In a book the San Francisco Chronicle called "unclassifiably wise" and a "masterpiece," noted Harper's essayist Garret Keizer explores the paradox that we are human only by helping others– and all too human when we try to help.
It is the primal cry, the first word in a want ad, the last word on the tool bar of a computer screen. A song by the Beatles, a prayer to the gods, the reason Uncle Sam is pointing at you. What we get by with a little of, what we could use a bit more of, what we were only trying to do when we were so grievously misunderstood. What we'll be perfectly fine without, thank you very much.
It makes us human. It can make us suffer. It can make us insufferable. It can make all the difference in the world. It can fall short.
"Help is like the swinging door of human experience: 'I can help!' we exclaim and go toddling into the sunshine; 'I was no help at all,' we mutter and go shuffling to our graves. I'm betting that the story can be happier than that . . . but I have a clearer idea now than I once did of what I'm betting against."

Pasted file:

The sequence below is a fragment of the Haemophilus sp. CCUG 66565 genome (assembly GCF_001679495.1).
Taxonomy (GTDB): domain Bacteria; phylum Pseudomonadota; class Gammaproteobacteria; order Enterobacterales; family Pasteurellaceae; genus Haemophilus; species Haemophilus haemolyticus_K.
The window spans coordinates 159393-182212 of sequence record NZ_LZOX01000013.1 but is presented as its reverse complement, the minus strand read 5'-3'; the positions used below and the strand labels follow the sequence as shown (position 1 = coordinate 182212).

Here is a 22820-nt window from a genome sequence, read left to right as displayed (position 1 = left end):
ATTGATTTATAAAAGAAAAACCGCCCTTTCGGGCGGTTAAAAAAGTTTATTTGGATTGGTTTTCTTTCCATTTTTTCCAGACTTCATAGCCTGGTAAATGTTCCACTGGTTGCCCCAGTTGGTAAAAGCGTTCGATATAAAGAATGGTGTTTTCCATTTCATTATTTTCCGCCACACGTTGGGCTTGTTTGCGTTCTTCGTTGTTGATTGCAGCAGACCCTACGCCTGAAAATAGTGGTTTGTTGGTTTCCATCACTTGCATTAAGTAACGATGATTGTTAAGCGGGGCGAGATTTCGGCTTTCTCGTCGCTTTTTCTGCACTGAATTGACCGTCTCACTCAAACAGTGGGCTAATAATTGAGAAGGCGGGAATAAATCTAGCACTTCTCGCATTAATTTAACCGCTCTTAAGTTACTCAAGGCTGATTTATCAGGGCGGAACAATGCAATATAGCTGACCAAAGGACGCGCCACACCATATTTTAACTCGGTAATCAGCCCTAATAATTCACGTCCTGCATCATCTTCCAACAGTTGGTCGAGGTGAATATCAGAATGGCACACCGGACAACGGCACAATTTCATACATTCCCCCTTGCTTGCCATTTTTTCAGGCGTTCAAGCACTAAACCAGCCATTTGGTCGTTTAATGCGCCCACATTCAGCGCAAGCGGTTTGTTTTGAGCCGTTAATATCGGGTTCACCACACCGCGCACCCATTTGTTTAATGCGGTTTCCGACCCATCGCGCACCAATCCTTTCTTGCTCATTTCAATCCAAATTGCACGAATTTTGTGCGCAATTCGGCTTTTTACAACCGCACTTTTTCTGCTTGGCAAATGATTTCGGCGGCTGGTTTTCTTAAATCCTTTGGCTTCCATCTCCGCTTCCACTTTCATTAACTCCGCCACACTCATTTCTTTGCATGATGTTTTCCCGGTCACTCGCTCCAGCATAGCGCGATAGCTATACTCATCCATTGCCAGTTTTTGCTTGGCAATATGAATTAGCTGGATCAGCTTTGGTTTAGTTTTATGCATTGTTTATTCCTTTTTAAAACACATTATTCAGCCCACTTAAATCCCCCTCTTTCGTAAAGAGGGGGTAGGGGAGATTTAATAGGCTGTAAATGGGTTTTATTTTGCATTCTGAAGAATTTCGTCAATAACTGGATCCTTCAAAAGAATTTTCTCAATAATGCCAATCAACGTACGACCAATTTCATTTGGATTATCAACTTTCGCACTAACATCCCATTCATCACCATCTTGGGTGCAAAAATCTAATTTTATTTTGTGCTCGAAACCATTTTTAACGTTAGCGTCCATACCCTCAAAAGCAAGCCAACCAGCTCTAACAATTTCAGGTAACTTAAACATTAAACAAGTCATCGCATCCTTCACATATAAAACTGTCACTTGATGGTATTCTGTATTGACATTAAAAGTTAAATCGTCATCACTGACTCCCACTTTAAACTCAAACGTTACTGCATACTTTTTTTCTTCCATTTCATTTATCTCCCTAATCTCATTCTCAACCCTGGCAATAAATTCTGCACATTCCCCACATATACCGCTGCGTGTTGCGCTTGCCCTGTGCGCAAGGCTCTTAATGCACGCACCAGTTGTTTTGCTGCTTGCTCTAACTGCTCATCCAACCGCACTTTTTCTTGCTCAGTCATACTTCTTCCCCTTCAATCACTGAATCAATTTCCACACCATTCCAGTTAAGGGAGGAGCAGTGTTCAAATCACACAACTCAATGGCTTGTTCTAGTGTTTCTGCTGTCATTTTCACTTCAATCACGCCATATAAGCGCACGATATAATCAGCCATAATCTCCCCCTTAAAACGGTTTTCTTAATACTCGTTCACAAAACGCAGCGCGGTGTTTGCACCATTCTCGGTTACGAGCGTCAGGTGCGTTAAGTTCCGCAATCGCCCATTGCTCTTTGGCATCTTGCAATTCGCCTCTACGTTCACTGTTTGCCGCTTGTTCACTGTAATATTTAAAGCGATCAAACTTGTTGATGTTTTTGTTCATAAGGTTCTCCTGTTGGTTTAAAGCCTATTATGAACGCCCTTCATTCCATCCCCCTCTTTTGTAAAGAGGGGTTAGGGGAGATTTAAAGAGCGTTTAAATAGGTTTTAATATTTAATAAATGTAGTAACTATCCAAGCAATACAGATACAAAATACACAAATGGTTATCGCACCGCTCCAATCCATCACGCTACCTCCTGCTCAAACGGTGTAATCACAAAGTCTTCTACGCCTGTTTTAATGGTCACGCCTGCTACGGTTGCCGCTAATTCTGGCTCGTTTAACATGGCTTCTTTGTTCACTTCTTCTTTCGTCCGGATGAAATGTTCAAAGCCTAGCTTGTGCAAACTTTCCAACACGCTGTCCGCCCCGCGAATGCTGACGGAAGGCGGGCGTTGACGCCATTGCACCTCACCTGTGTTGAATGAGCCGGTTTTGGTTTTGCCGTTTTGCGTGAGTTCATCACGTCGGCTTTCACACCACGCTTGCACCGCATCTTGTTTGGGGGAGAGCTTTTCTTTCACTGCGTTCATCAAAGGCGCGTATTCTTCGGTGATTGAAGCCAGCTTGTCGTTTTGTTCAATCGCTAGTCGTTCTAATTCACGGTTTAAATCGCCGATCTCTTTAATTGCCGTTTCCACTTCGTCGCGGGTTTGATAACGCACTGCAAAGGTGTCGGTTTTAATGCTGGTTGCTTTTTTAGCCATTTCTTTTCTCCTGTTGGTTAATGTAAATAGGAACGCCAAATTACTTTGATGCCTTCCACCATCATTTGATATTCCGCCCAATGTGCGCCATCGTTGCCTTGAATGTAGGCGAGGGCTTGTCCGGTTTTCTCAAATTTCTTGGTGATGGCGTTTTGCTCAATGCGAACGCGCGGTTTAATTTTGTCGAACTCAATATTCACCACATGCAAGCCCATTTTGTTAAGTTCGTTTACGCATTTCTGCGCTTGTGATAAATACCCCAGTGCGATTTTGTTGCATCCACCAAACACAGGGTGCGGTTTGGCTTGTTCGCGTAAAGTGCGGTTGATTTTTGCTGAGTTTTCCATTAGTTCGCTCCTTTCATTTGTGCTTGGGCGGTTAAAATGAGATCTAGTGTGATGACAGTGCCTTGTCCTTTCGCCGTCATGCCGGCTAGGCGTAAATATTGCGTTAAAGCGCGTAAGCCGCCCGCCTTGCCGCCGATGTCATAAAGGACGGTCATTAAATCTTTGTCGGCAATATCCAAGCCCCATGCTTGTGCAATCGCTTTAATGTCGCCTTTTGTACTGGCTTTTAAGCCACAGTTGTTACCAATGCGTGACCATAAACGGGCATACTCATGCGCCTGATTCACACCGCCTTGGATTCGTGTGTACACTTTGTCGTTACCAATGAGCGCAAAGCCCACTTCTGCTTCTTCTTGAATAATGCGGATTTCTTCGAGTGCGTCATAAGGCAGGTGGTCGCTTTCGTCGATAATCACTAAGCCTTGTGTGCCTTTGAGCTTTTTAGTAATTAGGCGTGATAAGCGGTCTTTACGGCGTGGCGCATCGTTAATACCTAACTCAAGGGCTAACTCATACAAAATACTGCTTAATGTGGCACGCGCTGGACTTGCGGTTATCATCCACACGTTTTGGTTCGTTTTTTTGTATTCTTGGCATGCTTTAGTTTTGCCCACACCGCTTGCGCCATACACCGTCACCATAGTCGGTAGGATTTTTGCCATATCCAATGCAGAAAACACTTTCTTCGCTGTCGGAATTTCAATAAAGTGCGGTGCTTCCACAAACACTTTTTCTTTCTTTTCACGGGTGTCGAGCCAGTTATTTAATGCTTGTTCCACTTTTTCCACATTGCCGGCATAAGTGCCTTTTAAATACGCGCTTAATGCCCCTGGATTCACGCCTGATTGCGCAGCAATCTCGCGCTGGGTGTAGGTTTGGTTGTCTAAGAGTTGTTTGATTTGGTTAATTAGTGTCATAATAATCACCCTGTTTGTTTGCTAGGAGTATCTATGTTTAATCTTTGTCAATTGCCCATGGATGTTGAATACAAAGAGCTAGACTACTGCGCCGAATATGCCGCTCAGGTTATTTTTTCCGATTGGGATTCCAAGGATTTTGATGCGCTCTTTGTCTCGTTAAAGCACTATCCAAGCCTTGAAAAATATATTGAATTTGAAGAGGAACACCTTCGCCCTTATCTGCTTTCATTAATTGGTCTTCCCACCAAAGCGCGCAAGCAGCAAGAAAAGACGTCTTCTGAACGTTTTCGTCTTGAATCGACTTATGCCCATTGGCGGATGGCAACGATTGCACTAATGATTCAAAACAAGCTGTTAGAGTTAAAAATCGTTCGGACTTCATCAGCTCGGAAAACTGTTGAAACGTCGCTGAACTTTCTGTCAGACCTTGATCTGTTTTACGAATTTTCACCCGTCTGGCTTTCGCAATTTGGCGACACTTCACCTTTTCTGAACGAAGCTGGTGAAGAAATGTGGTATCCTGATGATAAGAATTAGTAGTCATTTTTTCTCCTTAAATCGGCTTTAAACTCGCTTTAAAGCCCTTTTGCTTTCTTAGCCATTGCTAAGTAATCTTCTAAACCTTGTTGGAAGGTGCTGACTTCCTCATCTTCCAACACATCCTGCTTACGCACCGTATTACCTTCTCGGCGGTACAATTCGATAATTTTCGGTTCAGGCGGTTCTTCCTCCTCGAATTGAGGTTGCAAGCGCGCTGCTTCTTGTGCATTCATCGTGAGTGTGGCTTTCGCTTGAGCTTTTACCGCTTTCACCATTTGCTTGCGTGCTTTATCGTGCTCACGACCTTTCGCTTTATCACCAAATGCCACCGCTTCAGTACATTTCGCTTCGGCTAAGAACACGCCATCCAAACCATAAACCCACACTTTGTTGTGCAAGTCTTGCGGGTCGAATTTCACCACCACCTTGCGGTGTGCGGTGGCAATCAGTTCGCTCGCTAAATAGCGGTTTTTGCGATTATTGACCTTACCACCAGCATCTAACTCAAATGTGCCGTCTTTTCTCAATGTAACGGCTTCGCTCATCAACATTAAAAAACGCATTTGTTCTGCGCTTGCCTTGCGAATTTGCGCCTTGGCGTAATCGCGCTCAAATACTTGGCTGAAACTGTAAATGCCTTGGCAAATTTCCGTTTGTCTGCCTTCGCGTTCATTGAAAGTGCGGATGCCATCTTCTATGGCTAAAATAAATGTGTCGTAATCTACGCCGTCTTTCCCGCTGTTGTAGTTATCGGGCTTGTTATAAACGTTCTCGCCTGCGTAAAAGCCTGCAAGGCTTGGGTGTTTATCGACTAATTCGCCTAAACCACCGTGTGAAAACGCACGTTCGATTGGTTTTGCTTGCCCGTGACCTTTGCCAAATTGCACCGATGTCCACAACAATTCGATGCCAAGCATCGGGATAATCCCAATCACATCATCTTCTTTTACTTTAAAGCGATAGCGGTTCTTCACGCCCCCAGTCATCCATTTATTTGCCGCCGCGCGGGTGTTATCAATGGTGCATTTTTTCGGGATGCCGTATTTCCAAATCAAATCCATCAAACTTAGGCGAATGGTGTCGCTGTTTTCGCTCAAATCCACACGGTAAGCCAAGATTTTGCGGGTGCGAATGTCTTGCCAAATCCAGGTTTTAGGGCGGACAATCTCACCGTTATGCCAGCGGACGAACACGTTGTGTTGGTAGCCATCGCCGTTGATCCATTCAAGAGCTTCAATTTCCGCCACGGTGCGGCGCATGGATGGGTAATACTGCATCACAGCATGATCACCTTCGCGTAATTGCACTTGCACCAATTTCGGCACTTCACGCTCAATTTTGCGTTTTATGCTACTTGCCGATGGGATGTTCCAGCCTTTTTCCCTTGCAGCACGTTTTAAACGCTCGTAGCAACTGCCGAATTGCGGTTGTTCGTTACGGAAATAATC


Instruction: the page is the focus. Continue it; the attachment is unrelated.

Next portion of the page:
In his new book, Help, Garret Keizer raises the questions we ask everyday and in every relationship that matters to us. What does it mean to help? When does our help amount to hindrance? When are we getting less help–or more–than we actually want? When are we kidding ourselves in the name of helping (or of refusing to "enable") someone else?
Drawing from history, literature, firsthand interviews, and personal anecdotes, Help invites us to ponder what is at stake whenever one human being tries to assist another. From the biblical Good Samaritan to present day humanitarians, from heroic sacrifices in times of political oppression to nagging dilemmas in times of ordinary stress, Garret Keizer takes us on a journey that is at once far–ranging and never far from where we live. He reminds us that in our perpetual need for help, and in our frequent perplexities over how and when to give it, we are not alone.